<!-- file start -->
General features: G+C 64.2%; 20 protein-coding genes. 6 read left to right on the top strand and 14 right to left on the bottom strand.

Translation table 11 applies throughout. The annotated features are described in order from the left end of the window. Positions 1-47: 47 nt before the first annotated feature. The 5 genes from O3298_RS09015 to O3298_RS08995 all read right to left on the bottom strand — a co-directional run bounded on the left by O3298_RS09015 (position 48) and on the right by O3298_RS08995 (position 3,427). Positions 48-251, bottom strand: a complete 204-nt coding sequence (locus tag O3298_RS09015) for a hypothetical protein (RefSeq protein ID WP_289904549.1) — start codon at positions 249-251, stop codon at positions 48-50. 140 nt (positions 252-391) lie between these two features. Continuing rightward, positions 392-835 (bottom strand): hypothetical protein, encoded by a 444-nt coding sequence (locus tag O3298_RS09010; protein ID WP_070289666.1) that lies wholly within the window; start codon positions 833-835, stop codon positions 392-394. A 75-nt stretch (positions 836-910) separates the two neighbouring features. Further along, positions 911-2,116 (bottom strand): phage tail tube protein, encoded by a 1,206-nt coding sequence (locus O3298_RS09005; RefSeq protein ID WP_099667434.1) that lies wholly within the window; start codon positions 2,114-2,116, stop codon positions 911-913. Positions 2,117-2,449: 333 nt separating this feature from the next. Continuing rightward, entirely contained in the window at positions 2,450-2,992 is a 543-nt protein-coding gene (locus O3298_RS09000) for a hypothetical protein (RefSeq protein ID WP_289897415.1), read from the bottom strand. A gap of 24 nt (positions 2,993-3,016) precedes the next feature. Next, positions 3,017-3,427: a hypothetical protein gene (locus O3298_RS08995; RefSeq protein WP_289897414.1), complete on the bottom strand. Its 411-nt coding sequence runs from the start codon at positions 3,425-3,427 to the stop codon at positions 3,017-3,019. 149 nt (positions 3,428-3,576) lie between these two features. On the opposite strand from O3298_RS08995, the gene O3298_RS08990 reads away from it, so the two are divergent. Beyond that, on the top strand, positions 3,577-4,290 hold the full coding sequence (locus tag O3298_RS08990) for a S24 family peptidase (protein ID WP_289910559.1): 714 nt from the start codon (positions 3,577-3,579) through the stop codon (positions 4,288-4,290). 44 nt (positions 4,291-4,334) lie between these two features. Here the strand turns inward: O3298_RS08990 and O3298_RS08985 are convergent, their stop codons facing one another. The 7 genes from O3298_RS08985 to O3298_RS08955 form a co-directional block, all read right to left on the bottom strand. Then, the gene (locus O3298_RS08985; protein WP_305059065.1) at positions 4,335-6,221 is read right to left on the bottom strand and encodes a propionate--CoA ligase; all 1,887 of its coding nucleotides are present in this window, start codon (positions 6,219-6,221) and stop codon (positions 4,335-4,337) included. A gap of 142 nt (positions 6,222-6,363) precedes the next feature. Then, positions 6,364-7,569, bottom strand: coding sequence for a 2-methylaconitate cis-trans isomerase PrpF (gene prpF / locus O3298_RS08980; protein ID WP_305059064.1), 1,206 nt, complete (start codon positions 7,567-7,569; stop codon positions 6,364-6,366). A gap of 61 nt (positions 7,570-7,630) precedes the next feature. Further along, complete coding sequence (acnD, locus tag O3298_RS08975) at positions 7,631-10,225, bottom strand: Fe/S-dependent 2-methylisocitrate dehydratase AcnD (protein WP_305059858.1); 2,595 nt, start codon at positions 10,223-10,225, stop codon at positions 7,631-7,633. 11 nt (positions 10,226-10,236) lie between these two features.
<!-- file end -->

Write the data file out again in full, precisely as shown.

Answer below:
General features: G+C 64.2%; 20 protein-coding genes. 6 read left to right on the top strand and 14 right to left on the bottom strand.

Translation table 11 applies throughout. The annotated features are described in order from the left end of the window. Positions 1-47: 47 nt before the first annotated feature. The 5 genes from O3298_RS09015 to O3298_RS08995 all read right to left on the bottom strand — a co-directional run bounded on the left by O3298_RS09015 (position 48) and on the right by O3298_RS08995 (position 3,427). Positions 48-251, bottom strand: a complete 204-nt coding sequence (locus tag O3298_RS09015) for a hypothetical protein (RefSeq protein ID WP_289904549.1) — start codon at positions 249-251, stop codon at positions 48-50. 140 nt (positions 252-391) lie between these two features. Continuing rightward, positions 392-835 (bottom strand): hypothetical protein, encoded by a 444-nt coding sequence (locus tag O3298_RS09010; protein ID WP_070289666.1) that lies wholly within the window; start codon positions 833-835, stop codon positions 392-394. A 75-nt stretch (positions 836-910) separates the two neighbouring features. Further along, positions 911-2,116 (bottom strand): phage tail tube protein, encoded by a 1,206-nt coding sequence (locus O3298_RS09005; RefSeq protein ID WP_099667434.1) that lies wholly within the window; start codon positions 2,114-2,116, stop codon positions 911-913. Positions 2,117-2,449: 333 nt separating this feature from the next. Continuing rightward, entirely contained in the window at positions 2,450-2,992 is a 543-nt protein-coding gene (locus O3298_RS09000) for a hypothetical protein (RefSeq protein ID WP_289897415.1), read from the bottom strand. A gap of 24 nt (positions 2,993-3,016) precedes the next feature. Next, positions 3,017-3,427: a hypothetical protein gene (locus O3298_RS08995; RefSeq protein WP_289897414.1), complete on the bottom strand. Its 411-nt coding sequence runs from the start codon at positions 3,425-3,427 to the stop codon at positions 3,017-3,019. 149 nt (positions 3,428-3,576) lie between these two features. On the opposite strand from O3298_RS08995, the gene O3298_RS08990 reads away from it, so the two are divergent. Beyond that, on the top strand, positions 3,577-4,290 hold the full coding sequence (locus tag O3298_RS08990) for a S24 family peptidase (protein ID WP_289910559.1): 714 nt from the start codon (positions 3,577-3,579) through the stop codon (positions 4,288-4,290). 44 nt (positions 4,291-4,334) lie between these two features. Here the strand turns inward: O3298_RS08990 and O3298_RS08985 are convergent, their stop codons facing one another. The 7 genes from O3298_RS08985 to O3298_RS08955 form a co-directional block, all read right to left on the bottom strand. Then, the gene (locus O3298_RS08985; protein WP_305059065.1) at positions 4,335-6,221 is read right to left on the bottom strand and encodes a propionate--CoA ligase; all 1,887 of its coding nucleotides are present in this window, start codon (positions 6,219-6,221) and stop codon (positions 4,335-4,337) included. A gap of 142 nt (positions 6,222-6,363) precedes the next feature. Then, positions 6,364-7,569, bottom strand: coding sequence for a 2-methylaconitate cis-trans isomerase PrpF (gene prpF / locus O3298_RS08980; protein ID WP_305059064.1), 1,206 nt, complete (start codon positions 7,567-7,569; stop codon positions 6,364-6,366). A gap of 61 nt (positions 7,570-7,630) precedes the next feature. Further along, complete coding sequence (acnD, locus tag O3298_RS08975) at positions 7,631-10,225, bottom strand: Fe/S-dependent 2-methylisocitrate dehydratase AcnD (protein WP_305059858.1); 2,595 nt, start codon at positions 10,223-10,225, stop codon at positions 7,631-7,633. 11 nt (positions 10,226-10,236) lie between these two features.